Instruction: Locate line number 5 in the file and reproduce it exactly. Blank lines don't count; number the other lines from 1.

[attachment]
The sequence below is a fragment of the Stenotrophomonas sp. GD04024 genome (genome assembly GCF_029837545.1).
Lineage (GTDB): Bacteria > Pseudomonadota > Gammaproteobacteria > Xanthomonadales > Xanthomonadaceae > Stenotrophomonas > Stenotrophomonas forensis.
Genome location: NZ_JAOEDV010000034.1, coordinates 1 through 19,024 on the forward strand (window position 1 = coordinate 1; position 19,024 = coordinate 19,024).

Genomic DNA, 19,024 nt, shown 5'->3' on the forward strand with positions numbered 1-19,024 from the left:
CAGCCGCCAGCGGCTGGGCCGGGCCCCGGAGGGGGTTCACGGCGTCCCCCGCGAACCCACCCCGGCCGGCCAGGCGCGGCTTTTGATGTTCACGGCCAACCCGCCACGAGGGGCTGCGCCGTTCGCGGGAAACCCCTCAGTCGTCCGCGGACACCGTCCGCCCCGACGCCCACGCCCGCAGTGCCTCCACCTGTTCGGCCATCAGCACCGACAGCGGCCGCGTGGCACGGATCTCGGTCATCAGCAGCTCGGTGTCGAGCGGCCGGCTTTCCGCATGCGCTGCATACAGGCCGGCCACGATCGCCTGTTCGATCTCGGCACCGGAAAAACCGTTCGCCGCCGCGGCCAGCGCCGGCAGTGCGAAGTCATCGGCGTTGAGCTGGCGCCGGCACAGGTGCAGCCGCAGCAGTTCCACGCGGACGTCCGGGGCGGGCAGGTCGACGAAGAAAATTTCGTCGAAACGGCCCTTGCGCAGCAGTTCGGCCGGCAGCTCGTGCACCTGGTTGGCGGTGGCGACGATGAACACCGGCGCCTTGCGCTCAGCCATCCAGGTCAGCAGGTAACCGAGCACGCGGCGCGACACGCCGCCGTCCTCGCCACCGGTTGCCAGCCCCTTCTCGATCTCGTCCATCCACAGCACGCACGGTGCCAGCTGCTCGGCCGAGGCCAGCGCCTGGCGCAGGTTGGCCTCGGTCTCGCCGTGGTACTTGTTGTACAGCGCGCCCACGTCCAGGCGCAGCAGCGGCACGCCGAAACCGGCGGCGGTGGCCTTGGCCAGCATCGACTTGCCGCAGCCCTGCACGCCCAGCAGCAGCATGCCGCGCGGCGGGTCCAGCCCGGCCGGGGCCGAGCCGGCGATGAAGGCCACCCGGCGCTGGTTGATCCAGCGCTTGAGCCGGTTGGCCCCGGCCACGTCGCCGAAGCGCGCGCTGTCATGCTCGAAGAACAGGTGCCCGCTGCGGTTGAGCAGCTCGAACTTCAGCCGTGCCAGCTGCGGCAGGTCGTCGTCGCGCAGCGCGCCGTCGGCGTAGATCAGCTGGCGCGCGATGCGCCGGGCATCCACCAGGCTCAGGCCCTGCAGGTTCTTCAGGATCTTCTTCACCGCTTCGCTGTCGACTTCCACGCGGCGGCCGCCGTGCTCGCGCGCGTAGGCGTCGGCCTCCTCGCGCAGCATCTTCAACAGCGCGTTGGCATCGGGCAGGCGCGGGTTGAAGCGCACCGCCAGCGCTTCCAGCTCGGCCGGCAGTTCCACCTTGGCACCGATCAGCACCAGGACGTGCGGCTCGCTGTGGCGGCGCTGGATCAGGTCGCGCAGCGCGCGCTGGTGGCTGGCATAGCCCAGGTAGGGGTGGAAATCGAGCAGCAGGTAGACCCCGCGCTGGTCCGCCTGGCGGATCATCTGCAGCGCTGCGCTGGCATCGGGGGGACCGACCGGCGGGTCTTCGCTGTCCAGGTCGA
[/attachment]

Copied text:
CAGCCGCCAGCGGCTGGGCCGGGCCCCGGAGGGGGTTCACGGCGTCCCCCGCGAACCCACCCCGGCCGGCCAGGCGCGGCTTTTGATGTTCACGGCCAACCCGCCACGAGGGGCTGCGCCGTTCGCGGGAAACCCCTCAGTCGTCCGCGGACACCGTCCGCCCCGACGCCCACGCCCGCAGTGCCTCCACCTGTTCGGCCATCAGCACCGACAGCGGCCGCGTGGCACGGATCTCGGTCATCAGCAGCTCGGTGTCGAGCGGCCGGCTTTCCGCATGCGCTGCATACAGGCCGGCCACGATCGCCTGTTCGATCTCGGCACCGGAAAAACCGTTCGCCGCCGCGGCCAGCGCCGGCAGTGCGAAGTCATCGGCGTTGAGCTGGCGCCGGCACAGGTGCAGCCGCAGCAGTTCCACGCGGACGTCCGGGGCGGGCAGGTCGACGAAGAAAATTTCGTCGAAACGGCCCTTGCGCAGCAGTTCGGCCGGCAGCTCGTGCACCTGGTTGGCGGTGGCGACGATGAACACCGGCGCCTTGCGCTCAGCCATCCAGGTCAGCAGGTAACCGAGCACGCGGCGCGACACGCCGCCGTCCTCGCCACCGGTTGCCAGCCCCTTCTCGATCTCGTCCATCCACAGCACGCACGGTGCCAGCTGCTCGGCCGAGGCCAGCGCCTGGCGCAGGTTGGCCTCGGTCTCGCCGTGGTACTTGTTGTACAGCGCGCCCACGTCCAGGCGCAGCAGCGGCACGCCGAAACCGGCGGCGGTGGCCTTGGCCAGCATCGACTTGCCGCAGCCCTGCACGCCCAGCAGCAGCATGCCGCGCGGCGGGTCCAGCCCGGCCGGGGCCGAGCCGGCGATGAAGGCCACCCGGCGCTGGTTGATCCAGCGCTTGAGCCGGTTGGCCCCGGCCACGTCGCCGAAGCGCGCGCTGTCATGCTCGAAGAACAGGTGCCCGCTGCGGTTGAGCAGCTCGAACTTCAGCCGTGCCAGCTGCGGCAGGTCGTCGTCGCGCAGCGCGCCGTCGGCGTAGATCAGCTGGCGCGCGATGCGCCGGGCATCCACCAGGCTCAGGCCCTGCAGGTTCTTCAGGATCTTCTTCACCGCTTCGCTGTCGACTTCCACGCGGCGGCCGCCGTGCTCGCGCGCGTAGGCGTCGGCCTCCTCGCGCAGCATCTTCAACAGCGCGTTGGCATCGGGCAGGCGCGGGTTGAAGCGCACCGCCAGCGCTTCCAGCTCGGCCGGCAGTTCCACCTTGGCACCGATCAGCACCAGGACGTGCGGCTCGCTGTGGCGGCGCTGGATCAGGTCGCGCAGCGCGCGCTGGTGGCTGGCATAGCCCAGGTAGGGGTGGAAATCGAGCAGCAGGTAGACCCCGCGCTGGTCCGCCTGGCGGATCATCTGCAGCGCTGCGCTGGCATCGGGGGGACCGACCGGCGGGTCTTCGCTGTCCAGGTCGA